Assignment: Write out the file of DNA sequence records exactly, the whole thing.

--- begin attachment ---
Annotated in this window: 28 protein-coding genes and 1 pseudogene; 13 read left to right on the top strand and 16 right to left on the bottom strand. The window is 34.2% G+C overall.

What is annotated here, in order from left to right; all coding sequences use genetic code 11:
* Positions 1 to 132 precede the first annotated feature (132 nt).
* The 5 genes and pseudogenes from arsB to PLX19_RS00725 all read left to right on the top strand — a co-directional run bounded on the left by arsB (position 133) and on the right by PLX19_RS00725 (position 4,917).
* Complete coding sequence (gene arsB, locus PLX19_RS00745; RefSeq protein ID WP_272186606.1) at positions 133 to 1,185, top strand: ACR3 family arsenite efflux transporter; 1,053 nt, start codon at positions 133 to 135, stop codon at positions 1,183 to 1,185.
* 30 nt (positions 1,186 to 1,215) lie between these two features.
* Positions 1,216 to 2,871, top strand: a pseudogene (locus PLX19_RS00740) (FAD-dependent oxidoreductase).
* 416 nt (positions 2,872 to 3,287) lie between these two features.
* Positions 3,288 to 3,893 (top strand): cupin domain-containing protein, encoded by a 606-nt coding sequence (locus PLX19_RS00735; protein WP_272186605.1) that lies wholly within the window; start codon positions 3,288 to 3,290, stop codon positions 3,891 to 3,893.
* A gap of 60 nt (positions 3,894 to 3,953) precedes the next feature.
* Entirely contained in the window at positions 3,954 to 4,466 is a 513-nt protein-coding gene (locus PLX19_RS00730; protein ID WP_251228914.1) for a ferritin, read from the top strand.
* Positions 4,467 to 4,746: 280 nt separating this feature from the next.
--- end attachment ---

Annotated in this window: 28 protein-coding genes and 1 pseudogene; 13 read left to right on the top strand and 16 right to left on the bottom strand. The window is 34.2% G+C overall.

What is annotated here, in order from left to right; all coding sequences use genetic code 11:
* Positions 1 to 132 precede the first annotated feature (132 nt).
* The 5 genes and pseudogenes from arsB to PLX19_RS00725 all read left to right on the top strand — a co-directional run bounded on the left by arsB (position 133) and on the right by PLX19_RS00725 (position 4,917).
* Complete coding sequence (gene arsB, locus PLX19_RS00745; RefSeq protein ID WP_272186606.1) at positions 133 to 1,185, top strand: ACR3 family arsenite efflux transporter; 1,053 nt, start codon at positions 133 to 135, stop codon at positions 1,183 to 1,185.
* 30 nt (positions 1,186 to 1,215) lie between these two features.
* Positions 1,216 to 2,871, top strand: a pseudogene (locus PLX19_RS00740) (FAD-dependent oxidoreductase).
* 416 nt (positions 2,872 to 3,287) lie between these two features.
* Positions 3,288 to 3,893 (top strand): cupin domain-containing protein, encoded by a 606-nt coding sequence (locus PLX19_RS00735; protein WP_272186605.1) that lies wholly within the window; start codon positions 3,288 to 3,290, stop codon positions 3,891 to 3,893.
* A gap of 60 nt (positions 3,894 to 3,953) precedes the next feature.
* Entirely contained in the window at positions 3,954 to 4,466 is a 513-nt protein-coding gene (locus PLX19_RS00730; protein ID WP_251228914.1) for a ferritin, read from the top strand.
* Positions 4,467 to 4,746: 280 nt separating this feature from the next.